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From: "Jim Dent" james DOT dent AT itochu DOT com
Date: Wed, 17 Oct 2001 06:22:41 -0400
Subject: Shortsville, NY
"rvclehigh_D262.jpg" - image/jpeg, 8618 bytes, 330x189 (8618b)
=46rom The (Canandaigua, NY) Daily Messenger...
SHORTSVILLE - A former freight depot for the New York Central railroad ha=
been purchased by a Manchester organization to showcase railroad
The Lehigh Valley Railroad Historical Society bought the property at 8 E.
High St. for $69,000, according to society secretary Emma Halderman. The
total assessed value of the half-acre of land, which includes a two-story
building most recently occupied by Magnus Precision Manufacturing, is
$45,000, according to officials from Ontario County Real Property Tax
Services. The land alone is assessed at $11,100, officials said.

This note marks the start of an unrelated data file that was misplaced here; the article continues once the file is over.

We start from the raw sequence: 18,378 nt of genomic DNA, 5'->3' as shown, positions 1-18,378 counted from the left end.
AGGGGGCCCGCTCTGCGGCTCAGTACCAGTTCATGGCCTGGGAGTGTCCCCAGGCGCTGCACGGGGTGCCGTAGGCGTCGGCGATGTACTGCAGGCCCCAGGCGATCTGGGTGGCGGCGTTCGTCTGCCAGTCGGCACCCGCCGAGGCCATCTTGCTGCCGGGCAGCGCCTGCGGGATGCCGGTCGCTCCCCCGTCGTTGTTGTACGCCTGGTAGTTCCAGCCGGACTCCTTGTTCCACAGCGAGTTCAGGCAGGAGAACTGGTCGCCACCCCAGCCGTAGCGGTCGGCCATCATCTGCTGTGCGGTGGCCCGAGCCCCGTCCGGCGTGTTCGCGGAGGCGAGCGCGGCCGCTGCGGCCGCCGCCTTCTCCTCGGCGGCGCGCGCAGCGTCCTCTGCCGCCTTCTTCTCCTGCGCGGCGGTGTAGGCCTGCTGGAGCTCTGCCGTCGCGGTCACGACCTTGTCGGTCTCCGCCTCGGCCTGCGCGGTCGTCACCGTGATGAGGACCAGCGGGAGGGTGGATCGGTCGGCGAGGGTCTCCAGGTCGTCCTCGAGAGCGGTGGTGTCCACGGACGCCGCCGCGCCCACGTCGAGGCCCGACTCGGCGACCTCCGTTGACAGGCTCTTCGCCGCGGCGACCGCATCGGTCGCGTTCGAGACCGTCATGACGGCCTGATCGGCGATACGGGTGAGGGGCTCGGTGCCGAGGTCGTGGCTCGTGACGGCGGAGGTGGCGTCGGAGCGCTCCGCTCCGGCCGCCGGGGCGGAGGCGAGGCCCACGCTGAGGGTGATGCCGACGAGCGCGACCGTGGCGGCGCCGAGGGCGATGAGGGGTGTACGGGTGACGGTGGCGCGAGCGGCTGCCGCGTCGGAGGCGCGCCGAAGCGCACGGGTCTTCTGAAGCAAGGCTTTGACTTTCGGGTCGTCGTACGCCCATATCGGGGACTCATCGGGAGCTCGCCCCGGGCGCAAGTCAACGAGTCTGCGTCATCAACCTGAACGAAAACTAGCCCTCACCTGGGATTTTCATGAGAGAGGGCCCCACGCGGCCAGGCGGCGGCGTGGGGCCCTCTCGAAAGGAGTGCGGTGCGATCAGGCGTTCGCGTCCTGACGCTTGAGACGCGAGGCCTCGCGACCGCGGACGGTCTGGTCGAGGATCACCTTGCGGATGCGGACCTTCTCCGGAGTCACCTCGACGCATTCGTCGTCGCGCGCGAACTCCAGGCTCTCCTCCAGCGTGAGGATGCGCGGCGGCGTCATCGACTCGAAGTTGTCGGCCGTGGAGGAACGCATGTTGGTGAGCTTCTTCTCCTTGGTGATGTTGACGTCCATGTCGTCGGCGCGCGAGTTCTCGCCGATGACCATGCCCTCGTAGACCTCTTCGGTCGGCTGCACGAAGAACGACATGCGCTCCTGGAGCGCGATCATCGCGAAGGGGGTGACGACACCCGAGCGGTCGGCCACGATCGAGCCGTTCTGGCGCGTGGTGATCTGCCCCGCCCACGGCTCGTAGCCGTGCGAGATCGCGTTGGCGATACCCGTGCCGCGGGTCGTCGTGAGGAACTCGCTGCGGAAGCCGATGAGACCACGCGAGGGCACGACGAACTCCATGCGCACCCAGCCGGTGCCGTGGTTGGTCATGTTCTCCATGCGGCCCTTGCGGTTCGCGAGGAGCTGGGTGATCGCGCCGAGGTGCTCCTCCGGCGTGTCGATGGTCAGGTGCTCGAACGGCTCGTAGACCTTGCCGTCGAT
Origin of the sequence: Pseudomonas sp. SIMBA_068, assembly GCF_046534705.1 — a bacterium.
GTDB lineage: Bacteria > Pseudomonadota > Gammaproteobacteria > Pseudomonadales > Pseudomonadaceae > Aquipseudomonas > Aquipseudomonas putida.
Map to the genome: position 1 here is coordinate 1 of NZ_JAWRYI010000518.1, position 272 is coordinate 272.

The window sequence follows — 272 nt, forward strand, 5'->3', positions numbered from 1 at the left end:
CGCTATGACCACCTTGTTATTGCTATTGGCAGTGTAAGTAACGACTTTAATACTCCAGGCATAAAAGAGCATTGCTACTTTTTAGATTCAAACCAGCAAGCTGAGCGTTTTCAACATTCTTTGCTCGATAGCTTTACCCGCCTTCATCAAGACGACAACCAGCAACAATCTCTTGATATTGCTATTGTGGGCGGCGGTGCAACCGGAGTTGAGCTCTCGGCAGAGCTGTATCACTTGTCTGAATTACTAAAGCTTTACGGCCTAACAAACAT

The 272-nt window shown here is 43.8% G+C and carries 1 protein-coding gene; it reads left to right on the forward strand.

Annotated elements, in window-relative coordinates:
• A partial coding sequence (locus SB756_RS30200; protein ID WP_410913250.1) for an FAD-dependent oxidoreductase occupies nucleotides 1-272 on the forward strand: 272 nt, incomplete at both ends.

The purchase was completed on Oct. 4, Halderman said. The society put dow=
$20,000 at the Oct. 4 closing of the acquisition, and has taken out a
$49,000 mortgage, which will be paid for with fund-raisers, she said.
The freight depot, which is about 2,750 square feet, was built about 100
years ago, Halderman said. It will be used for railway exhibits, and as a
place for the society to develop educational programs and events related =
the Lehigh Valley Railroad as well as other railways in the area, she sai=
The Lehigh Valley Railroad started in 1892, according to Manchester town
historian Richard Combs. The first railroad in the Manchester area was th=
Auburn to Rochester railway, which started in the late 1830s, he said.
Among the items that will be displayed in the newly acquired property is =
"large and very heavy" bell that came from a steel locomotive, Halderman
said. The bell was donated by the family of a Manchester man who "had it =
his driveway in front of his garage," she said.
Another exhibit is a sterling silver sugar bowl and cream pitcher, which
came from the business car of the Lehigh Valley Railroad, Halderman said,=
well as many documents and photographs related to the industry.
The society was formed in 1994, with 10 to 12 charter members, Halderman
said. As of last year, the group had grown to 199 members nationwide.
The society meets every third Sunday of each month, at 7 p.m. in the
Manchester Village Hall. The next meeting is Oct. 21.